Societies choose paradigm according to culture they live through.  Normal or neurotypical is defined by the culture. How normal or neurotypical was defined shape how autism is defined and being reacted. 



The paper discusses how culture of the society influences people’s perspectives about and attitudes towards individuals with special needs, more specifically autistic individuals.  People’s choices related to conventional medical approach or neurodiversity approach would be influenced with the culture. Major research questions discussed in this paper are as follows.

Therefore, this section examines the influential effects of culture on family first and neurodiversity and autism second.

Family and Culture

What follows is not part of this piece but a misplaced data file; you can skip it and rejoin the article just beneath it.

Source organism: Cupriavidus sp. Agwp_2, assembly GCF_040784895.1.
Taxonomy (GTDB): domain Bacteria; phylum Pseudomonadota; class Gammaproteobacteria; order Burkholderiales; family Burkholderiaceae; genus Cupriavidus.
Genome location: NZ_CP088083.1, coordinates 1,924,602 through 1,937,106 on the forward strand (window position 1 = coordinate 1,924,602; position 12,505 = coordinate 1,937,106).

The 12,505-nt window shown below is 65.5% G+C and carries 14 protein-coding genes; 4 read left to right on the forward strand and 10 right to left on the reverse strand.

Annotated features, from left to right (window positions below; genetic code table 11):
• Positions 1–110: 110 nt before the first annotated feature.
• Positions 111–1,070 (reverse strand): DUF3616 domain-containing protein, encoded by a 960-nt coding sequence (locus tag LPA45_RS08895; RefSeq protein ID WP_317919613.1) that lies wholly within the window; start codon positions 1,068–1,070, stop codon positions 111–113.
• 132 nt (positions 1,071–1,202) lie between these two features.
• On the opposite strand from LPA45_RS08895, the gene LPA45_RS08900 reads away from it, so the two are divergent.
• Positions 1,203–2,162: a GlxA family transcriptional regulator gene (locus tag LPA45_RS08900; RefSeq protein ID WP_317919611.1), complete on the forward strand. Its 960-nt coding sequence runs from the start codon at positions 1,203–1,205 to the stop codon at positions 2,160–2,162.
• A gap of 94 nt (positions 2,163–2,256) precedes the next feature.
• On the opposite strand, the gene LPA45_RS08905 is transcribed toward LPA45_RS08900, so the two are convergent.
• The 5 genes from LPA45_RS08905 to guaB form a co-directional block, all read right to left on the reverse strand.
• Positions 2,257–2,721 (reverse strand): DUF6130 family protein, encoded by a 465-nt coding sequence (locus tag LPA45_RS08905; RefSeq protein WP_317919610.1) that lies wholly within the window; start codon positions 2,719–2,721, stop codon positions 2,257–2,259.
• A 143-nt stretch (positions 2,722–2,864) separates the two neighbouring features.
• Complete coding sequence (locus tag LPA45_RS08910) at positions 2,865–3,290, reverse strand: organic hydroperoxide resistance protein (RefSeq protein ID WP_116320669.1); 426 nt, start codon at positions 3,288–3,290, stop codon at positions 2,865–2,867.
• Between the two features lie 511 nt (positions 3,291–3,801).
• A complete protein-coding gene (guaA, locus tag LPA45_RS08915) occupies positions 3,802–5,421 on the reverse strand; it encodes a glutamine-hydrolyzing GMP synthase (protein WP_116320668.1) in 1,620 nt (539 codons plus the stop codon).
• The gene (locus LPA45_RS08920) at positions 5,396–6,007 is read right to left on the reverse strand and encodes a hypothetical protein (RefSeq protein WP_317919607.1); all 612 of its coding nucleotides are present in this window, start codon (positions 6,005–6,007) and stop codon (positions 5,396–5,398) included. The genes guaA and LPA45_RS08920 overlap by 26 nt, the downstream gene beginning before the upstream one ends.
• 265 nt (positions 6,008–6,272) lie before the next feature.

Individuals’ beliefs, values, and behavior development are shaped with both culture and family.  For a child with special needs, family is the major actor bot for participating to society and school.  There will be no education without family support.  Systems approach which accepts that experiences affecting one member of the family will affect all in the family.  More specifically, for a parent having a child with autism, what child experiences in school or society affects siblings and parents.  More specifically, social exclusion faced by autistic individual, leads parents of the individual emotional failure.  Attitudes towards people with autism may change from country to country and different countries may hold different perspectives about autism.  The case in Korea may be a clear example to this. More clearly, in Korea, when a person is married and gave birth to a child, people start calling that person not with his or her first name but call him or her as the mother or father of Z (the child). Additionally, parents’ success depends on how their child does in school.  In other words, child’s level of success determines parents’ success in social life. While success in school may level the parents as excellent, failure may cause the opposite.  When failure comes in school, it may be parents’ fault. Based on this cultural input, it is easy to guess how people think about or perceive you if you have a child with special needs.  Most of the man dominant cultures, having an autistic child may be labelled as  “shameful” and parents and specifically mothers may mostly be blamed for this (Kim, 2012). Loosing support from husband or family is the reflection of cultural influence in society.  This may leave mothers lonely with the child and the case of autism.  Türkiye is in a similar situation with Korea and there is a big problem in cultural and social acceptance of autistic people.   Similarly, when a mother gave birth to a special needs child, almost all husbands and their families would blame on mothers.  In a clearer expression, raising a child is perceived as women’s responsibility and duty in man-dominant cultures in general. Everybody knows that an autistic child needs more attention and care.  The amount of support needed for child would sometimes overload the father and man may leave his child and family with no support.  On the other hand, women has no chance to leave the child because of giving birth.  It is difficult to understand when society appreciates the man if he is still around the child. These examples also explain how people’s identity and family structure are permanently shaped with the culture.  Change the culture by immigrating to another country may be an alternative for many families with an autistic child.  They may prefer going through a culture in which almost opposite perceptions about the autistic child and the mother take place like United States or Canada.  In these countries, very powerful public support will take place lack of family or fathers’ support.  Moreover, with this powerful public support, mothers will no more be asking help for their children because people around them will start asking what they can do for the child.  Kim (2012) also reports that in countries like US or Canada, for special needs people or autistic ones, support services in schools and community are very accessible.  Canada and Korea would be a good example to underline cultural influence on both people with special needs and their families.  This cultural difference underlines that “child is not something to be fixed, culture and social environment need to be fixed according to the child’s needs”. In sum, in neurodiversity approach to autism, “normality” is a cultural construction and being neurodivergent means to be outside of this construct, out of cognitive ‘normal’.  The approach also helps us to understand that there is no “correct” neurodevelopment. Neurotypical does not mean correct.  We can say that neurodivergent development might be privileged as neurotypical ones.   The neurodiversity paradigm includes all autistic and neurodivergent people even if they need the highest and most complex support.  In some studies, it might be misinterpreted such as only including high functioning individuals.